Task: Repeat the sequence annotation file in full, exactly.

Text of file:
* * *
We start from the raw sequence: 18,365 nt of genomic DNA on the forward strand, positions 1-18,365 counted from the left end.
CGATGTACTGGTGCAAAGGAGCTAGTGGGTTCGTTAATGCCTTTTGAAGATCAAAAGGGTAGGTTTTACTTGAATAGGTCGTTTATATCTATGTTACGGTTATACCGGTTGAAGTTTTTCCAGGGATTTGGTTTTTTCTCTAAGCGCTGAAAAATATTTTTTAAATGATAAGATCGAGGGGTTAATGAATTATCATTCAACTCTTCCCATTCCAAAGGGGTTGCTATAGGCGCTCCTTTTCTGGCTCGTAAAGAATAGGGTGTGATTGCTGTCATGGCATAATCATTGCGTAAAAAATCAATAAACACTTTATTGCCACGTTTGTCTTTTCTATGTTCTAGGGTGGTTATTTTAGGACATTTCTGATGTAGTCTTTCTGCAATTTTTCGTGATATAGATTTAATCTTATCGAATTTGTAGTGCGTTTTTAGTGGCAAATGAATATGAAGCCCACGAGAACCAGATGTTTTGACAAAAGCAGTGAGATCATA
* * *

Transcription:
We start from the raw sequence: 18,365 nt of genomic DNA on the forward strand, positions 1-18,365 counted from the left end.
CGATGTACTGGTGCAAAGGAGCTAGTGGGTTCGTTAATGCCTTTTGAAGATCAAAAGGGTAGGTTTTACTTGAATAGGTCGTTTATATCTATGTTACGGTTATACCGGTTGAAGTTTTTCCAGGGATTTGGTTTTTTCTCTAAGCGCTGAAAAATATTTTTTAAATGATAAGATCGAGGGGTTAATGAATTATCATTCAACTCTTCCCATTCCAAAGGGGTTGCTATAGGCGCTCCTTTTCTGGCTCGTAAAGAATAGGGTGTGATTGCTGTCATGGCATAATCATTGCGTAAAAAATCAATAAACACTTTATTGCCACGTTTGTCTTTTCTATGTTCTAGGGTGGTTATTTTAGGACATTTCTGATGTAGTCTTTCTGCAATTTTTCGTGATATAGATTTAATCTTATCGAATTTGTAGTGCGTTTTTAGTGGCAAATGAATATGAAGCCCACGAGAACCAGATGTTTTGACAAAAGCAGTGAGATCATA